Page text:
In parallel of the coating study, we tested various technologies among the classical and controlled technologies of machining vane edges. The aim was to achieve the thinnest vane edge that could be coated by a scattering black coating with an acceptable level of adhesion.
After a visual selection, we cut the vanes for a cross-sectional examination. We measured the thickness of the edge with the help of microscope and electronic microscope. The results are reported in the following table :
|Technology||Substrate||Thickness of the edge|
|standard grinding||aluminium alloy||80 – 200 µm|
|advanced grinding||stainless steel titanium||3 - 7 µm|
|optical polishing||aluminium alloy stainless steel||3 - 13 µm|
|ultra-precise machining (with the mean of a monocrystalline diamond)||aluminium alloy||7 µm|
The advanced grinding and the optical polishing create thinner edges than those obtained by standard grinding. These two technologies may be used for different substrates. The ultra-precise machining using a monocrystalline diamond, is not easy to implement, so we prefer the two former technologies.
Concerning the use of metal foil, the edge depends on the thickness of the foil and on the machining technology. We have tested different photochemical etching and photochemical electroforming techniques on nickel foil (50µm and 30µm thickness). All of them create edges with a thickness inferior to the thickness of the foil. The morphology of the edges vary according to the techniques.
– Coated vanes
Among the different technologies for edge machining and among the different coatings, we selected the most promising couples. Visual inspections and scattering measurements, before and after thermal cycling and vacuum, revealed no changes. All the coatings have a sufficient adhesion on the edge of the vanes.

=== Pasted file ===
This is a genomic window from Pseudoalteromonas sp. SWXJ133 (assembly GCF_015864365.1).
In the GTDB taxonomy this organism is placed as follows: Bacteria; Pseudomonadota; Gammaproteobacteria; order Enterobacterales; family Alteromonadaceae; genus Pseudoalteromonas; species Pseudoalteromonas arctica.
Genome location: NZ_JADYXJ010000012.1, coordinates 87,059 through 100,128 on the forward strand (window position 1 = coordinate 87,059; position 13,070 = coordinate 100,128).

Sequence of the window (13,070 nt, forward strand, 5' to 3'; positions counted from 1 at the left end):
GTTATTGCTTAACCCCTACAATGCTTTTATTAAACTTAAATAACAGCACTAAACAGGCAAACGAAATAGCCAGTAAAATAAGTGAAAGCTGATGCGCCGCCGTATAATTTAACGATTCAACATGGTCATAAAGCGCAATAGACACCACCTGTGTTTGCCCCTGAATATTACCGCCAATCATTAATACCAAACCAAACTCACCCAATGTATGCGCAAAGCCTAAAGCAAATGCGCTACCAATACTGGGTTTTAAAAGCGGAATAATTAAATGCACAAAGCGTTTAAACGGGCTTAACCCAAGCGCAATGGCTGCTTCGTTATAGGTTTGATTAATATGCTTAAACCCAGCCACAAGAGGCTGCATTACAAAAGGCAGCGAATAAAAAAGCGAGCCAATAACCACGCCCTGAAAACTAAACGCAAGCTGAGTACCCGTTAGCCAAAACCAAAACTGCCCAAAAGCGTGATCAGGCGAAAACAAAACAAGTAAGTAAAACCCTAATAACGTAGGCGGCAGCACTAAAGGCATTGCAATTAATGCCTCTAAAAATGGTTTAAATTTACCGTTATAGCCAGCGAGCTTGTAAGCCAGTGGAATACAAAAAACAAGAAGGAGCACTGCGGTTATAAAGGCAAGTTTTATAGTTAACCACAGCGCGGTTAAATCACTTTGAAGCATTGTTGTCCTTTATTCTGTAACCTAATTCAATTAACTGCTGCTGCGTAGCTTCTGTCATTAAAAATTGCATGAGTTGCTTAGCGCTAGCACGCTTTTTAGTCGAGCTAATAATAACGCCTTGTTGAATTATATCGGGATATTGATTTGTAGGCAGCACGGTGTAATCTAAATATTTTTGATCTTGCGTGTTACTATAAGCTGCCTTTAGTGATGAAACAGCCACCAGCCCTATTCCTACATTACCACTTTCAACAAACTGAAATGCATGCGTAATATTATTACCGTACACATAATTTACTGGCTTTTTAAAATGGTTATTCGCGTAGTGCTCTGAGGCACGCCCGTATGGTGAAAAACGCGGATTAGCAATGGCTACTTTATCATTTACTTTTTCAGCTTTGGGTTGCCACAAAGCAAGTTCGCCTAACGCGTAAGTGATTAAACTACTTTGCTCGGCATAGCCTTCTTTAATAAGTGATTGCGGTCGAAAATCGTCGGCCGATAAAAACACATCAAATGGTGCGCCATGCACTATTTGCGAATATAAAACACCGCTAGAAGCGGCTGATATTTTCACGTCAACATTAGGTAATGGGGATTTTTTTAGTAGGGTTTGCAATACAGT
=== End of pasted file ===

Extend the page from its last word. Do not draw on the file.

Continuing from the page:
Figures 5 and 6 presents the results of the most performant vanes, for illumination angles with a 0° and 30° incidence. The central peaks, observed in Figures 5 and 6, correspond to the incident beam passing through the vanes. We took as a reference the vane in aluminium alloy with an edge obtained by standard grinding and which is coated with the standard sulfuric anodic oxidation.
We note that the scattering performances of the standard vane could be improved by a significant factor, by using other technologies for edge machining and other coatings. Three vanes give the best scattering performances :
- the vane in stainless steel with an optically polished edge and coated with the chemical black copper oxide film,
- the vane in stainless steel with an edge obtained by the advanced grinding and coated with chemical black copper oxide film,
- and the nickel 50µm foil vane with an electroformed edge and coated with the black chemical copper oxide film.
The first vane is slightly better for a 0° illumination angle. The followings, in terms of optical performance, are the vane in 6061 aluminium alloy with a polished edge and coated with a variant of the sulfuric anodic oxidation and the vane in stainless steel with an edge, manufactured by advanced grinding and coated with a black nickel phosphorous film.
We have studied and characterised different black diffusing coatings and diverse technologies for edge machining. Each edge machining technology and coating could be chosen in accordance with requirements (scattering, adhesion, thickness, …) and with the utilisation of the vane (inside an optical system, component of a baffle, …). As expected, we have obtained the best results in terms of scattering by using the blackest coating and the thinnest edge.